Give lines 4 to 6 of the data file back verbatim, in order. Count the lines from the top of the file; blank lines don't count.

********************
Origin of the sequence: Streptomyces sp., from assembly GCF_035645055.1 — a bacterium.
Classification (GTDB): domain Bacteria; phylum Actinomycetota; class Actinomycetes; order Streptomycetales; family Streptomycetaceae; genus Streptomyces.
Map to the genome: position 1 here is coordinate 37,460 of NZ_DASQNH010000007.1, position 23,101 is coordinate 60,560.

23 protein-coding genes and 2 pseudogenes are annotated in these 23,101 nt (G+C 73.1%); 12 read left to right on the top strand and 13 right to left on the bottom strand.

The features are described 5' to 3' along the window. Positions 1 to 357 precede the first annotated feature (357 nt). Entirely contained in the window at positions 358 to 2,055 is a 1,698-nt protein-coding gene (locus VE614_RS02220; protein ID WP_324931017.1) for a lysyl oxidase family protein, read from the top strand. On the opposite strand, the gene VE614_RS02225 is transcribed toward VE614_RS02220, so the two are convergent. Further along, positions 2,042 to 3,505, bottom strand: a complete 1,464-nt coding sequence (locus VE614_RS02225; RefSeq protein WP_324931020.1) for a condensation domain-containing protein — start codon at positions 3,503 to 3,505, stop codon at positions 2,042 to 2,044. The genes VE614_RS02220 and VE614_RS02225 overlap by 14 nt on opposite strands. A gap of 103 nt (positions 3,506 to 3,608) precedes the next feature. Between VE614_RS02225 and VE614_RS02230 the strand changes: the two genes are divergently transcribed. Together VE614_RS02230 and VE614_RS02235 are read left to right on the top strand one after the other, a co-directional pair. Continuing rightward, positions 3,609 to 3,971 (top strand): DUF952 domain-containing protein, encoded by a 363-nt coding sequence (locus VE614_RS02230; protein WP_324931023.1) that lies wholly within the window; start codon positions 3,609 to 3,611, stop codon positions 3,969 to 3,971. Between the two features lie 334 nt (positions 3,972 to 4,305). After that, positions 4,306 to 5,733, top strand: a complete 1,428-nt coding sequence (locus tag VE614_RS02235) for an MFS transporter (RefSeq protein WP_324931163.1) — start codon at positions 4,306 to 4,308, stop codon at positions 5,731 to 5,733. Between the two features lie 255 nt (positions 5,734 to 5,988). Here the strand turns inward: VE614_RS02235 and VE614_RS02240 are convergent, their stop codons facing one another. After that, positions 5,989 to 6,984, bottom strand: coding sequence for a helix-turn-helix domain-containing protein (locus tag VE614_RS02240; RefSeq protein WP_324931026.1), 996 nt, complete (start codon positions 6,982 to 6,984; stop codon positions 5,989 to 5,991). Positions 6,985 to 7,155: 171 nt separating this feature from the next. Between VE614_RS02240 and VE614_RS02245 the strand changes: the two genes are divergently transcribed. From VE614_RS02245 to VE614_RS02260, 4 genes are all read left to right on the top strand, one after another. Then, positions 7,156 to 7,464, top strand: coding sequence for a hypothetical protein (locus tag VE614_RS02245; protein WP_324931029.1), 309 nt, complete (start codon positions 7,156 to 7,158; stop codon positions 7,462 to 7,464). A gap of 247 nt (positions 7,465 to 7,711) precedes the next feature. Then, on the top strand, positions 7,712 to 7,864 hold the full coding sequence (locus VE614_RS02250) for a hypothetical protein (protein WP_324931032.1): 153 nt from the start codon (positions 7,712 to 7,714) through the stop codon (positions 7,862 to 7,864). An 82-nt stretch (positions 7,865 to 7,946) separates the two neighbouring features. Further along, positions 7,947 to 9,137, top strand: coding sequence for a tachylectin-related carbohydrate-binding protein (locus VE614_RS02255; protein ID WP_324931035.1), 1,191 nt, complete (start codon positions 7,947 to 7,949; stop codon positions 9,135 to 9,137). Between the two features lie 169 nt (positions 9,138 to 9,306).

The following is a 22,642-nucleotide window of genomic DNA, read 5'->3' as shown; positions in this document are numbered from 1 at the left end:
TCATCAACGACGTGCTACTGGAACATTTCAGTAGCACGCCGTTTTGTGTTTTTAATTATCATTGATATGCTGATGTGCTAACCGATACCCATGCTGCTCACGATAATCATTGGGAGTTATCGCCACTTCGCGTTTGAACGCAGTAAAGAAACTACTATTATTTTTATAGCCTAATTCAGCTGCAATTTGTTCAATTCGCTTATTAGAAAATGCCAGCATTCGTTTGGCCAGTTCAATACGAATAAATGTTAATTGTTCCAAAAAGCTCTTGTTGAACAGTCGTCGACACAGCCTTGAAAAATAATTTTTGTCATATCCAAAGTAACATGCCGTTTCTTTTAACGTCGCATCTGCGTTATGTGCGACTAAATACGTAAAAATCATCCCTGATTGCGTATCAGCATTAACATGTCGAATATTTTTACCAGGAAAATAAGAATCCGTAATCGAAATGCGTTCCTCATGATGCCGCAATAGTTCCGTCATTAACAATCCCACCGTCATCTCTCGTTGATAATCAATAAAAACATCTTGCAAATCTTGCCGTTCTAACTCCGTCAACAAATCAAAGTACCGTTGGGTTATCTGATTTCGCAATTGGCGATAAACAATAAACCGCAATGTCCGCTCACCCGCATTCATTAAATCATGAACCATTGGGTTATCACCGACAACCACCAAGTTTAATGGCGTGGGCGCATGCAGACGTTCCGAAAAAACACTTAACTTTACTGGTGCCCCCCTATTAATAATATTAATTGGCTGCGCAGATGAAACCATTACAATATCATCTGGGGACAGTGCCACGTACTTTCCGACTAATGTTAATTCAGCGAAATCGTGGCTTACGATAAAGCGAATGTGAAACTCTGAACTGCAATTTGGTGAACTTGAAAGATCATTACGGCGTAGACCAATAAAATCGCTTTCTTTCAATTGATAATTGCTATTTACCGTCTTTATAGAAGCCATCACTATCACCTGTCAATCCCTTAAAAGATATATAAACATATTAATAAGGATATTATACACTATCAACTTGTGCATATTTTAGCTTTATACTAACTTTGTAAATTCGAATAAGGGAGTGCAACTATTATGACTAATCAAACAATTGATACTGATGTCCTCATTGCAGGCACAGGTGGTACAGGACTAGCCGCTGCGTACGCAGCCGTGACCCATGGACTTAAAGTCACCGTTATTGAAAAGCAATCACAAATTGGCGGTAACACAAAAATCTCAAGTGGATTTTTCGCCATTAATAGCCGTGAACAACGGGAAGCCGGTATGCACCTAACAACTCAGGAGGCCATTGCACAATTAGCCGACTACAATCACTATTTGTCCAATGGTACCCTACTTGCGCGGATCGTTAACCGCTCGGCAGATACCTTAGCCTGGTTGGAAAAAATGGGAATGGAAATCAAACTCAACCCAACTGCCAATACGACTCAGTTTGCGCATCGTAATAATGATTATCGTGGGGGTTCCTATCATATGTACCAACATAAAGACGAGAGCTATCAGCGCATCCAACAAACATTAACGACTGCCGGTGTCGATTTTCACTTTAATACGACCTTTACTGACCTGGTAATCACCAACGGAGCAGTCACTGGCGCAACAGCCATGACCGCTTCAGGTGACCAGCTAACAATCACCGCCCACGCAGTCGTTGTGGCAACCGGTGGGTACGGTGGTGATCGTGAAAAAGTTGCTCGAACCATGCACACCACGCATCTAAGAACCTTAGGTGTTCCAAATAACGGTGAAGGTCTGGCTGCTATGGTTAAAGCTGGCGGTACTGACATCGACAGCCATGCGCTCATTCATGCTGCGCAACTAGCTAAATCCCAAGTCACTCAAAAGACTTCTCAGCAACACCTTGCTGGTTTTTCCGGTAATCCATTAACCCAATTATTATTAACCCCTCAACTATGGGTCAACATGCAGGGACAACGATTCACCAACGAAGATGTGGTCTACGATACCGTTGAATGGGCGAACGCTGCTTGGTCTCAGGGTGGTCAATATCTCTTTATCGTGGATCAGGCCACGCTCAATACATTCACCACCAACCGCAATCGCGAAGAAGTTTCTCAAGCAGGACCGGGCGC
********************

23 protein-coding genes and 2 pseudogenes are annotated in these 23,101 nt (G+C 73.1%); 12 read left to right on the top strand and 13 right to left on the bottom strand.

The features are described 5' to 3' along the window. Positions 1 to 357 precede the first annotated feature (357 nt). Entirely contained in the window at positions 358 to 2,055 is a 1,698-nt protein-coding gene (locus VE614_RS02220; protein ID WP_324931017.1) for a lysyl oxidase family protein, read from the top strand. On the opposite strand, the gene VE614_RS02225 is transcribed toward VE614_RS02220, so the two are convergent. Further along, positions 2,042 to 3,505, bottom strand: a complete 1,464-nt coding sequence (locus VE614_RS02225; RefSeq protein WP_324931020.1) for a condensation domain-containing protein — start codon at positions 3,503 to 3,505, stop codon at positions 2,042 to 2,044. The genes VE614_RS02220 and VE614_RS02225 overlap by 14 nt on opposite strands. A gap of 103 nt (positions 3,506 to 3,608) precedes the next feature. Between VE614_RS02225 and VE614_RS02230 the strand changes: the two genes are divergently transcribed. Together VE614_RS02230 and VE614_RS02235 are read left to right on the top strand one after the other, a co-directional pair. Continuing rightward, positions 3,609 to 3,971 (top strand): DUF952 domain-containing protein, encoded by a 363-nt coding sequence (locus VE614_RS02230; protein WP_324931023.1) that lies wholly within the window; start codon positions 3,609 to 3,611, stop codon positions 3,969 to 3,971. Between the two features lie 334 nt (positions 3,972 to 4,305). After that, positions 4,306 to 5,733, top strand: a complete 1,428-nt coding sequence (locus tag VE614_RS02235) for an MFS transporter (RefSeq protein WP_324931163.1) — start codon at positions 4,306 to 4,308, stop codon at positions 5,731 to 5,733. Between the two features lie 255 nt (positions 5,734 to 5,988). Here the strand turns inward: VE614_RS02235 and VE614_RS02240 are convergent, their stop codons facing one another. After that, positions 5,989 to 6,984, bottom strand: coding sequence for a helix-turn-helix domain-containing protein (locus tag VE614_RS02240; RefSeq protein WP_324931026.1), 996 nt, complete (start codon positions 6,982 to 6,984; stop codon positions 5,989 to 5,991). Positions 6,985 to 7,155: 171 nt separating this feature from the next. Between VE614_RS02240 and VE614_RS02245 the strand changes: the two genes are divergently transcribed. From VE614_RS02245 to VE614_RS02260, 4 genes are all read left to right on the top strand, one after another. Then, positions 7,156 to 7,464, top strand: coding sequence for a hypothetical protein (locus tag VE614_RS02245; protein WP_324931029.1), 309 nt, complete (start codon positions 7,156 to 7,158; stop codon positions 7,462 to 7,464). A gap of 247 nt (positions 7,465 to 7,711) precedes the next feature. Then, on the top strand, positions 7,712 to 7,864 hold the full coding sequence (locus VE614_RS02250) for a hypothetical protein (protein WP_324931032.1): 153 nt from the start codon (positions 7,712 to 7,714) through the stop codon (positions 7,862 to 7,864). An 82-nt stretch (positions 7,865 to 7,946) separates the two neighbouring features. Further along, positions 7,947 to 9,137, top strand: coding sequence for a tachylectin-related carbohydrate-binding protein (locus VE614_RS02255; protein ID WP_324931035.1), 1,191 nt, complete (start codon positions 7,947 to 7,949; stop codon positions 9,135 to 9,137). Between the two features lie 169 nt (positions 9,138 to 9,306).

The following is a 22,642-nucleotide window of genomic DNA, read 5'->3' as shown; positions in this document are numbered from 1 at the left end: